Painter David Reed, in his 2006 catalog essay "Streets and Studios," describes Lower Manhattan in the early 1970s as "a city in a science-fiction movie — post disaster, after an atomic bomb or alien invasion." This urban wasteland attracted artists who took up residence in the neighborhood's former factories and sweatshops, some of which still had machinery intact. It was a particular moment in time for art, made possible by the opportunity provided by an urban environment abandoned. In these vast interiors, paint was poured free-form and alternative art spaces flourished. It is hard to imagine New York as shuttered and lonely, home only to pioneering creatives. Even more difficult is feeling that there was a rarity to that particular time, that it vanished and can never be re-created.
Museum Blue, a downtown St. Louis project space housed in the same former shoe factory that holds the City Museum, has an uncanny similarity to those fabled, abandoned lofts. Manhattan's past becomes vividly conflated with the current built environment of St. Louis: Here, we have the same industrial setting, the vacant space. In the spirit of those early '70s makers, artist/educators Gina Grafos, Lauren Cardenas, Michael Behle and Carlie Trosclair began Museum Blue a year ago. The museum occupies part of their shared studio space on the fourth floor, a wide entryway demarcated by a coat of high-gloss, cobalt-blue floor paint leading to the artists' work space in the rear.
Water. Water. is the first exhibition of Museum Blue's second season, a collaborative project by artists Allison Lacher and Jeff Robinson, who co-direct the Demo art space in Springfield, Illinois. The project marks a change in the curatorial approach Museum Blue's founders usually take; here, they simply accepted the duo's proposal and let them do their thing. This hands-off approach allows for decisions about the show — from layout to edits — to fall almost exclusively to the artists, bypassing the curator as tastemaker and critic. In the case of Lacher and Robinson's sparkling, material-driven sculptures on display, it's clear that everyone has done well by this model.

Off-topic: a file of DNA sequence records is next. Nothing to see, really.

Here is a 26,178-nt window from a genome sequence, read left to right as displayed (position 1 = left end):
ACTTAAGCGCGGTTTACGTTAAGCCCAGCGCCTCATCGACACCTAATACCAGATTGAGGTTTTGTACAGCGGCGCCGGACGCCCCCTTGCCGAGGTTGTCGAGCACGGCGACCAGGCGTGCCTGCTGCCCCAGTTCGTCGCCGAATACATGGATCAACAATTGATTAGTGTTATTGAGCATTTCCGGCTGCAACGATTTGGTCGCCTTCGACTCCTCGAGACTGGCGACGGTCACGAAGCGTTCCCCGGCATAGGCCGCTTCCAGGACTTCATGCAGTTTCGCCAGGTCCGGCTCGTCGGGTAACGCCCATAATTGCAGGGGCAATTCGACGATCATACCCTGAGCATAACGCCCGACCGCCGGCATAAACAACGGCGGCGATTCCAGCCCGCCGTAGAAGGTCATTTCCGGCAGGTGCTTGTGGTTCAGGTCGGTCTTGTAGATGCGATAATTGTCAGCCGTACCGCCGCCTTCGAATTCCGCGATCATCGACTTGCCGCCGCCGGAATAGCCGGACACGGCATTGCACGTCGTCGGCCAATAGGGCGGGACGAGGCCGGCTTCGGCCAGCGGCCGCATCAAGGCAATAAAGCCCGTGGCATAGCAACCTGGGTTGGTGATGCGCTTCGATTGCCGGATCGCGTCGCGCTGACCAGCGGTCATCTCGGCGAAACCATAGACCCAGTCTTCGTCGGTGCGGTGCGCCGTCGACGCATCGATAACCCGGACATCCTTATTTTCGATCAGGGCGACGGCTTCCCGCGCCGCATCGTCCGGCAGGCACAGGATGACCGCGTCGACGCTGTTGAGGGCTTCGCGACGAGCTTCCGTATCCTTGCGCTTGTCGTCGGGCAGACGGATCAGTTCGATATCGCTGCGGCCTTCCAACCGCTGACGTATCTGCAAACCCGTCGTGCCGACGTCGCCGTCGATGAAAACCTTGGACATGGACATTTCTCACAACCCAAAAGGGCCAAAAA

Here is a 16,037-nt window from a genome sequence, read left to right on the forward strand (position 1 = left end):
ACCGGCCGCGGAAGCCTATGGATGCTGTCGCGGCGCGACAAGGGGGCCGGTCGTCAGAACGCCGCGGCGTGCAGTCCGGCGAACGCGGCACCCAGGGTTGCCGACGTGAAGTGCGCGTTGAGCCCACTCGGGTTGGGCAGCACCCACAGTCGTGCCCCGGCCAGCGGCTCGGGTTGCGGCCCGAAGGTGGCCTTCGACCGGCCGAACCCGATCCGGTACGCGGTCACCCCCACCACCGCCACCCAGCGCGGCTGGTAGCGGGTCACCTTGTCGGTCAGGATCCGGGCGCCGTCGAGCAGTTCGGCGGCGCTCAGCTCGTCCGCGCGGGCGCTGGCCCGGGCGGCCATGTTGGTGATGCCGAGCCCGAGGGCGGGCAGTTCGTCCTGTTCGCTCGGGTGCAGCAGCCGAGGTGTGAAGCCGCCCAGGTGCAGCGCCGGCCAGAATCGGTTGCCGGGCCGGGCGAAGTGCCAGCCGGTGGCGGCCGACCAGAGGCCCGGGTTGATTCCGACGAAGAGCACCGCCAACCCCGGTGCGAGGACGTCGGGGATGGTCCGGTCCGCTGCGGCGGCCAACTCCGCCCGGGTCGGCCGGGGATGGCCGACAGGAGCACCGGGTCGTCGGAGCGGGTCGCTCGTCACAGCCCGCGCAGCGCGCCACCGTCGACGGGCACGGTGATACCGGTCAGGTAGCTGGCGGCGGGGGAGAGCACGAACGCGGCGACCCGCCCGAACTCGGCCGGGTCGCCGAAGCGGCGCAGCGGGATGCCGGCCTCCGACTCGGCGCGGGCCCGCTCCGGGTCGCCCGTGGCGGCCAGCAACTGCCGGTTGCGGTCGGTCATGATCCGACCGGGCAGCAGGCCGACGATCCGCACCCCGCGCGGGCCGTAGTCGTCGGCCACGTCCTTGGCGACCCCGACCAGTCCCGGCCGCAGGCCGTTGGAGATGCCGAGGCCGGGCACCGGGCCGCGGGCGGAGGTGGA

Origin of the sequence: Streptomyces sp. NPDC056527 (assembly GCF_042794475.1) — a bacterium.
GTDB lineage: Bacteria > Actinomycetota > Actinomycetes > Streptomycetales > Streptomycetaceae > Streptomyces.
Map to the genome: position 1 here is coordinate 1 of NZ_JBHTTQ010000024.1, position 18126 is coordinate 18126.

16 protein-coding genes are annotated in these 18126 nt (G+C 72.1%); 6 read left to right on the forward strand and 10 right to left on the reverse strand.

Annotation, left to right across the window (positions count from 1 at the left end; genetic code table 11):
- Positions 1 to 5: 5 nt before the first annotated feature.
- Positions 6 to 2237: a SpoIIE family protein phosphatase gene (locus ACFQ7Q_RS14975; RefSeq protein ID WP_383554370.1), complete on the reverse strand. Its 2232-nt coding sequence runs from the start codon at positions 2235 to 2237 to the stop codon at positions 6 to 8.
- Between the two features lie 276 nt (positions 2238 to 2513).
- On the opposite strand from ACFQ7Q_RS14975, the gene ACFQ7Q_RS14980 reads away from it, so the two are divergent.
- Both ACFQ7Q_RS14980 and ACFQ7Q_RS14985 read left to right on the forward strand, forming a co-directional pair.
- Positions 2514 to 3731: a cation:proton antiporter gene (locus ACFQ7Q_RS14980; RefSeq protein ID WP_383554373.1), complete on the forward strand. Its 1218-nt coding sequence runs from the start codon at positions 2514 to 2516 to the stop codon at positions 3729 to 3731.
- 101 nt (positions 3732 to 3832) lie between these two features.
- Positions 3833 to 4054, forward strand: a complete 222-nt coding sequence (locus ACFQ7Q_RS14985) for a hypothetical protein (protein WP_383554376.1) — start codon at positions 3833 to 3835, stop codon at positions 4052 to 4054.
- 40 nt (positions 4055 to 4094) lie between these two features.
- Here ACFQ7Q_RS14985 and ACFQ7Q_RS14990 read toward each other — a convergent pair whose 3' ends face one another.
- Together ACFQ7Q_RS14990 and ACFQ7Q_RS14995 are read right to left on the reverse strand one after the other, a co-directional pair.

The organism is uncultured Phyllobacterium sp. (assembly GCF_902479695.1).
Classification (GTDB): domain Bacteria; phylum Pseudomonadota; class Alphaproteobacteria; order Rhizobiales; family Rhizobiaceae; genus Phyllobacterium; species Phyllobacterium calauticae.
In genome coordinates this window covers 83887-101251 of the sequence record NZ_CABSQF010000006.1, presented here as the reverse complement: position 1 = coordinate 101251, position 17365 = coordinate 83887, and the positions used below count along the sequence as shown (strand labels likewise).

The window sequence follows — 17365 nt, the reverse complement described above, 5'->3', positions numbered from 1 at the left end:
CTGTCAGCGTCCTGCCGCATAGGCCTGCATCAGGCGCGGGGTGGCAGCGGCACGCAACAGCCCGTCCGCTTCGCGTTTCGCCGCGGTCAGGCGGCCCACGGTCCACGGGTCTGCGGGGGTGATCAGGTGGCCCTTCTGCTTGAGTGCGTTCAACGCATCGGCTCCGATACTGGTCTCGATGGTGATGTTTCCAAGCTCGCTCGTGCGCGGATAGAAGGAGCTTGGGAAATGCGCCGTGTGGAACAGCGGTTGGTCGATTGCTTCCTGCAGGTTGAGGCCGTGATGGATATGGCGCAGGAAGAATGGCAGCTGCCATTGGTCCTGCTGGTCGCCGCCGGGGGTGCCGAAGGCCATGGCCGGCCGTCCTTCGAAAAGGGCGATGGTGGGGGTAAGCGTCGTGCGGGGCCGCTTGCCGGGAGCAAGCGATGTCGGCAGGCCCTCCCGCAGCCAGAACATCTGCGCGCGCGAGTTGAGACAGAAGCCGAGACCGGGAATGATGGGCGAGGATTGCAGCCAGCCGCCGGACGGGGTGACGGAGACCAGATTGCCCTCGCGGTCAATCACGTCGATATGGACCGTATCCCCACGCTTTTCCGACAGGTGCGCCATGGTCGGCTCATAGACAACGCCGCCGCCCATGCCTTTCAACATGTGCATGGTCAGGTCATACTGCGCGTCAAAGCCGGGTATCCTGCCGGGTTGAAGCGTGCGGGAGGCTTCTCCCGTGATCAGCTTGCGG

Hearing the show's title prompts viewers to finish the "water, water" line with the customary "everywhere, and not a drop to drink." The implied phrase suggests the isolation of the castaway, adrift, without aid in sight. Ocean views and seagoing vessels are constructed from plywood, foam and highly reflective vinyl. Taking full advantage of Museum Blue's cerulean floor, Lacher and Robinson extend this color field by painting the wall, encouraging the viewer to submerge, go under, get lost.
While there are moments in the work where that slippage occurs, it is the craft and surface of the objects that are truly the most pleasurable. Using materials readily available at most big-box home improvement stores, the pair somehow manages to avoid the dreaded "Home Depot Esthetic" characterizing similar contemporary sculpture. Carefully sanded and polished stays made from simple two-by-fours articulate the mast and frame of a life raft that dominates the modest exhibition space.
At a certain point it becomes clear that what Lacher and Robinson would really like to talk about: not just the physical state of being adrift, but the existential implications of a self-imposed daydream. The word "rarity" again comes to mind, and the worlds we all build in the pursuit of vision. Water, Water brings one such vision to life, all dazzle and glamor. For a moment, we almost believe it's real.